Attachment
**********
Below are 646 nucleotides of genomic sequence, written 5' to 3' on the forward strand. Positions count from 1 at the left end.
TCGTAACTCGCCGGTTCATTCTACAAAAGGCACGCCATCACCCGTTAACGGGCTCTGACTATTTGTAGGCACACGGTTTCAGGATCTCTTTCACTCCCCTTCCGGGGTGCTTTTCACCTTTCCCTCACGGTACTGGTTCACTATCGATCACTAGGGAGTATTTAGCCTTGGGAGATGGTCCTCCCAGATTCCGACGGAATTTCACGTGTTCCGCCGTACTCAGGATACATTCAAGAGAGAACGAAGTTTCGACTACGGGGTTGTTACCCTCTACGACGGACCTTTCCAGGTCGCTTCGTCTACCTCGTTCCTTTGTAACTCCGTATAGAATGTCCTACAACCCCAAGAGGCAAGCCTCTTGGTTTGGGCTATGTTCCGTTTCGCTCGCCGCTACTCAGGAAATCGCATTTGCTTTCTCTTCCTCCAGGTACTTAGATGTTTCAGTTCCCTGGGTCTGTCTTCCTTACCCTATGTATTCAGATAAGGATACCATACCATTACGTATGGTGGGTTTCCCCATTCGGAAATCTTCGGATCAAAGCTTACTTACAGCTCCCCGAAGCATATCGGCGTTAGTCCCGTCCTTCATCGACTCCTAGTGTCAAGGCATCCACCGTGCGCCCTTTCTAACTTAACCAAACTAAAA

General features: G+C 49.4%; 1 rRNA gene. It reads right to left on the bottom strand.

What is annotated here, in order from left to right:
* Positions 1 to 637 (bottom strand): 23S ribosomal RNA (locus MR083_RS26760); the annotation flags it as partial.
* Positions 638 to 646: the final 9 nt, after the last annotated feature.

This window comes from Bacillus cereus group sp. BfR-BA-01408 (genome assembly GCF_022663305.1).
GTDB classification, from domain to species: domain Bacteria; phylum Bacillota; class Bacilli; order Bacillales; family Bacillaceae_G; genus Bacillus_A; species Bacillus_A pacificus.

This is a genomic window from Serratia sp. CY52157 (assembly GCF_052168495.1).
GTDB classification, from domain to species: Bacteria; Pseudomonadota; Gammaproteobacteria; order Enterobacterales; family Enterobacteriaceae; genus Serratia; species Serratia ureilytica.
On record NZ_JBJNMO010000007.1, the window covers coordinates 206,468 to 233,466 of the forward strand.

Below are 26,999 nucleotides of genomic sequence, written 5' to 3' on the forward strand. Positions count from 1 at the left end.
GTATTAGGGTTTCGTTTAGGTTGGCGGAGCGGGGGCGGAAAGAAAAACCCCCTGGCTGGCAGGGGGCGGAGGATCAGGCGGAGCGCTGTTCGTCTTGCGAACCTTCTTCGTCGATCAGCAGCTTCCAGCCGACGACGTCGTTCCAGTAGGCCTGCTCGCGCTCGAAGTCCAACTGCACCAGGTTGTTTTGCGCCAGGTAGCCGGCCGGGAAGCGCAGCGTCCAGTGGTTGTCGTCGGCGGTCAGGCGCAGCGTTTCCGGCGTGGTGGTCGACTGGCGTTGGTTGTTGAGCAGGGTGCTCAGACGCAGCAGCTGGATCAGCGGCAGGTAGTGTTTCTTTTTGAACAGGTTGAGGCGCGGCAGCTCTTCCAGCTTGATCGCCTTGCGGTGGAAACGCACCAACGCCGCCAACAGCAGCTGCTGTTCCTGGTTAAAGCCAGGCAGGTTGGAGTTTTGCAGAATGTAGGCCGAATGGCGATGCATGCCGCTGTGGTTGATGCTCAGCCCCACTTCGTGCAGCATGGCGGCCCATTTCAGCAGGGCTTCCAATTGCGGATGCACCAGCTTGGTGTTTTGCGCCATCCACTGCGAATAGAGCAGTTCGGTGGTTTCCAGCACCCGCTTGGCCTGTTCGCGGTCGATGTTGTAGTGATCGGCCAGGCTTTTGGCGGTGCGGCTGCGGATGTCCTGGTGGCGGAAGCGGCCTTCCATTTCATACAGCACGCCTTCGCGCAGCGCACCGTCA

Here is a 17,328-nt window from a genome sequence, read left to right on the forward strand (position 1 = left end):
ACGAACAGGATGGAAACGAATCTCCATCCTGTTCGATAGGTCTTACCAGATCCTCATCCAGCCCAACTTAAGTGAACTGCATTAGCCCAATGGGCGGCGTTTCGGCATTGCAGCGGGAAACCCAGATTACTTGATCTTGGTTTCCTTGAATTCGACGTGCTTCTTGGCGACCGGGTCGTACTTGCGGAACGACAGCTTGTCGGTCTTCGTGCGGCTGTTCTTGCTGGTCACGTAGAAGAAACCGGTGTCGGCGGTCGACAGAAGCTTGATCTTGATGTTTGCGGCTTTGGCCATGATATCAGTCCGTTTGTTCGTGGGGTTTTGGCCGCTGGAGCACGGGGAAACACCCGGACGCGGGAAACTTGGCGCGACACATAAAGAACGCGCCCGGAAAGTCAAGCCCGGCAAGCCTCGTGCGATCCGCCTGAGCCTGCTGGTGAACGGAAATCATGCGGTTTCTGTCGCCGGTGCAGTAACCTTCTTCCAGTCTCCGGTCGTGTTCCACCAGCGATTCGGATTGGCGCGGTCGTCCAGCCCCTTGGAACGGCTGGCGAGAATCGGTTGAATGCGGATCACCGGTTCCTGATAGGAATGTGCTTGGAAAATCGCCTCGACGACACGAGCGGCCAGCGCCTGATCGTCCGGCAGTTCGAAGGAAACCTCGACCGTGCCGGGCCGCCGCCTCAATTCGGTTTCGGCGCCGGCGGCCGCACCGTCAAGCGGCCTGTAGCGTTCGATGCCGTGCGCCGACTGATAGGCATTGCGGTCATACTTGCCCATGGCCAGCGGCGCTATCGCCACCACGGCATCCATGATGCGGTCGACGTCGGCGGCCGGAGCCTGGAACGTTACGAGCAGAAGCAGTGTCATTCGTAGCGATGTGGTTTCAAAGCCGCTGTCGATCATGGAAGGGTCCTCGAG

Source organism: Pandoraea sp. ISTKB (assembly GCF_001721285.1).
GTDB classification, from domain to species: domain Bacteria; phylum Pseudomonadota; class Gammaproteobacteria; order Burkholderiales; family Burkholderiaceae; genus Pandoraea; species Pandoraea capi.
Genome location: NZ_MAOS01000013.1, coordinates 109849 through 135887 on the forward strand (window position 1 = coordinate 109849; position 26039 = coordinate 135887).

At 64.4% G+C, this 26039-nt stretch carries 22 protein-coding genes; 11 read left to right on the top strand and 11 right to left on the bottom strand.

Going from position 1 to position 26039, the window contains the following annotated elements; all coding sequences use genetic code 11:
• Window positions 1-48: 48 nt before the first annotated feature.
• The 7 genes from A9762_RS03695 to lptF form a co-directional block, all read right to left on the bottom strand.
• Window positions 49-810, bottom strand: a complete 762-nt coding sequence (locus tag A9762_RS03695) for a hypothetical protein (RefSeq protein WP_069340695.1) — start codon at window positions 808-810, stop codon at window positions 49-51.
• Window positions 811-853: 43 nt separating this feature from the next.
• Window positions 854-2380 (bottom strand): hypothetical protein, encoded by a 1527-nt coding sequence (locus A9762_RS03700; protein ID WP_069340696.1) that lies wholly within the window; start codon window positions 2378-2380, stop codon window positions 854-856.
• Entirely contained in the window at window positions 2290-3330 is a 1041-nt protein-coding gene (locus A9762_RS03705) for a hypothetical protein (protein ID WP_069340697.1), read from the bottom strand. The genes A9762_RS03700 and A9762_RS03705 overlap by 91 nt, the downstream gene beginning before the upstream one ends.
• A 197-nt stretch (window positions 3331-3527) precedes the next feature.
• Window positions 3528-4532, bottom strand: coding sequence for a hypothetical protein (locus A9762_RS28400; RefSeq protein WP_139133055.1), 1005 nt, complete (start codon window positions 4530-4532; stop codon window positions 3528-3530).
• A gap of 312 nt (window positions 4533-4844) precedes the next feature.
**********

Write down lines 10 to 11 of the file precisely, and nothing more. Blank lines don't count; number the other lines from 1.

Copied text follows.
GTDB classification, from domain to species: Bacteria; Pseudomonadota; Gammaproteobacteria; order Enterobacterales; family Enterobacteriaceae; genus Serratia; species Serratia ureilytica.
On record NZ_JBJNMO010000007.1, the window covers coordinates 206,468 to 233,466 of the forward strand.